Netflix, the world's leading videostreaming service provider, will come under growing pressure to share the network costs here following the revision to related laws, industry sources said Thursday.
On Wednesday, the National Assembly approved the revision to the country's telecommunications business act, which stipulates, in a nutshell, foreign content providers, as well as local players, are also responsible for providing stable services to users.
The revision was widely seen as a move to pressure foreign content providers like Netflix to share the network costs with local internet service providers (ISPs).
With the rising popularity of video streaming services, local ISPs have been dealing with heavy data traffic and wanted major foreign content providers, like Netflix, to share network costs.
Netflix has been rapidly increasing its presence in South Korea, with the number of subscribers here surpassing 2 million recently, sharply up from 400,000 in 2018.
The telecommunications industry welcomed the revision and said that it now has a legal ground to make content providers share the cost for heavy data traffic.
Netflix, meanwhile, said it respects the parliament's decision and will keep up its efforts to provide good services to consumers.
The revision came after Netflix Services Korea Ltd., the Korean unit of the US streaming giant, filed a suit against SK Broadband Inc. last month requesting a Seoul court to confirm that it has no obligation to pay network usage fees over data traffic.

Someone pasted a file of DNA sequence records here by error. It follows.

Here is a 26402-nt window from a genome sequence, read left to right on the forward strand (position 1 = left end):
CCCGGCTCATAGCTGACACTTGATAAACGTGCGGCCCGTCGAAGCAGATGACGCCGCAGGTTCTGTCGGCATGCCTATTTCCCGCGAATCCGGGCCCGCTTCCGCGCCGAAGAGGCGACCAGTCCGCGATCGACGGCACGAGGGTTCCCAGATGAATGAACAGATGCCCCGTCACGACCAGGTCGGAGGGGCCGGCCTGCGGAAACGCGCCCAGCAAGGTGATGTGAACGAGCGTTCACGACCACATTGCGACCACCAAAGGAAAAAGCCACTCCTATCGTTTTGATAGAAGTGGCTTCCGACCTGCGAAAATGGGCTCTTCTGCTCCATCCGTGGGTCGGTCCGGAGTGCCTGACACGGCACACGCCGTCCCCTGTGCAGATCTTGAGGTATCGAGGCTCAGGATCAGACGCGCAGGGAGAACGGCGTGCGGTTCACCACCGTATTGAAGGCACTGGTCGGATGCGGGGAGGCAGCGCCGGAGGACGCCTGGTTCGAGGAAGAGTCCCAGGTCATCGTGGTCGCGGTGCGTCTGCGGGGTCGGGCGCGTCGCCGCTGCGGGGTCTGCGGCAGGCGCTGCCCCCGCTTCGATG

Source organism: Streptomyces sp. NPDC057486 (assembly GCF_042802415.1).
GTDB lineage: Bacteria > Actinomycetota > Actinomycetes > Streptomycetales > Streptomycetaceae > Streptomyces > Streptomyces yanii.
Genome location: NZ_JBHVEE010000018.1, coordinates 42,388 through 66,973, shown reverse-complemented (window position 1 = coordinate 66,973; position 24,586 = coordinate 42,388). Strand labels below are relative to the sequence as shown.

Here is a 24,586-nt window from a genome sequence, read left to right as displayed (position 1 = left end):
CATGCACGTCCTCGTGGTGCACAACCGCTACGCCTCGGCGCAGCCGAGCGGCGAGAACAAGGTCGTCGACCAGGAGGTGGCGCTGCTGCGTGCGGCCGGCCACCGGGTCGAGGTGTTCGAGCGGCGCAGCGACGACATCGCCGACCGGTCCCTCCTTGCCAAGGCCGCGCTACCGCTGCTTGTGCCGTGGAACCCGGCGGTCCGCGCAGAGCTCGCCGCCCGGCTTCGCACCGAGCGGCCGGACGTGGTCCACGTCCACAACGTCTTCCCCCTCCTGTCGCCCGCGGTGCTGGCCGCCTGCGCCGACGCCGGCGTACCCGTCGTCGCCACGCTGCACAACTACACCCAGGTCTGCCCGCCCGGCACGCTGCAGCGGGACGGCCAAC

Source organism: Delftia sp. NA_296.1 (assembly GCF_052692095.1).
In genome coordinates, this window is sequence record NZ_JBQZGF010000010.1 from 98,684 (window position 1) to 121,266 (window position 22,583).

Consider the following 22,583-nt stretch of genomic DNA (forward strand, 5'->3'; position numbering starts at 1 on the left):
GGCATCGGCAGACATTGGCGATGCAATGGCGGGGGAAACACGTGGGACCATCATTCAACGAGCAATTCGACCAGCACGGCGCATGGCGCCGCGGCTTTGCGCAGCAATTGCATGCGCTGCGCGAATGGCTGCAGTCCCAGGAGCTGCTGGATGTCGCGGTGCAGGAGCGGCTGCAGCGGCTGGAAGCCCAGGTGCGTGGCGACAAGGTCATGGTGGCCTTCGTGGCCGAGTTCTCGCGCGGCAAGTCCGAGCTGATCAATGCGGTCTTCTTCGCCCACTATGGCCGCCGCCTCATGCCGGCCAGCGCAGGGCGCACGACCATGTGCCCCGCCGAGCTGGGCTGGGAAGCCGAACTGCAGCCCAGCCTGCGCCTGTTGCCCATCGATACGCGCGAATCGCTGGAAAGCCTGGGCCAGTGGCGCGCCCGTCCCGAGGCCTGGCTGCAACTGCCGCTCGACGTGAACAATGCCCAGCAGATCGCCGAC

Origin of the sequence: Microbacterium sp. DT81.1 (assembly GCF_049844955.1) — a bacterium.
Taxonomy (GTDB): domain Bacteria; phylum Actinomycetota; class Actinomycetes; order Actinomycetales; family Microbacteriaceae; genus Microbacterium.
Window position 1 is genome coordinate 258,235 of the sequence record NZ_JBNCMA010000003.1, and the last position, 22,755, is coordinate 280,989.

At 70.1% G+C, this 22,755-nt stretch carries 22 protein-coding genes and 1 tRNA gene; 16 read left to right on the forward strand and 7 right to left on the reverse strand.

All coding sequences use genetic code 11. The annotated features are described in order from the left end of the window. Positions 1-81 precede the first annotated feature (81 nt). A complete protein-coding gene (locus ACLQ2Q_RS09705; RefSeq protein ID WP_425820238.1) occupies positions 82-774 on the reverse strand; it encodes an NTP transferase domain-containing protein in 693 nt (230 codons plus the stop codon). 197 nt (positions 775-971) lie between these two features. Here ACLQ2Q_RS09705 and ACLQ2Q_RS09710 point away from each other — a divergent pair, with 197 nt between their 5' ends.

Although the revised law does not appear to be favoring Netflix, some legal experts said the network usage fee issue could still be debatable in court, since the law did not clearly state that content providers must share the network costs with ISPs.
Netflix has been claiming it would be a double charge of internet service if SK Broadband collects network usage fees from content providers because the local ISP already receives fees from its users.
To help local ISPs reduce traffic, Netflix claimed the company has being offering them its open connect appliances for free, saying its system will reduce network overhead with cache servers storing its content.
Unlike local firms, such as Naver Corp. and Kakao Corp, some foreign internet-based companies, like Google's YouTube, have not been paying network usage fees to ISPs here and were criticized as free riders. (Yonhap)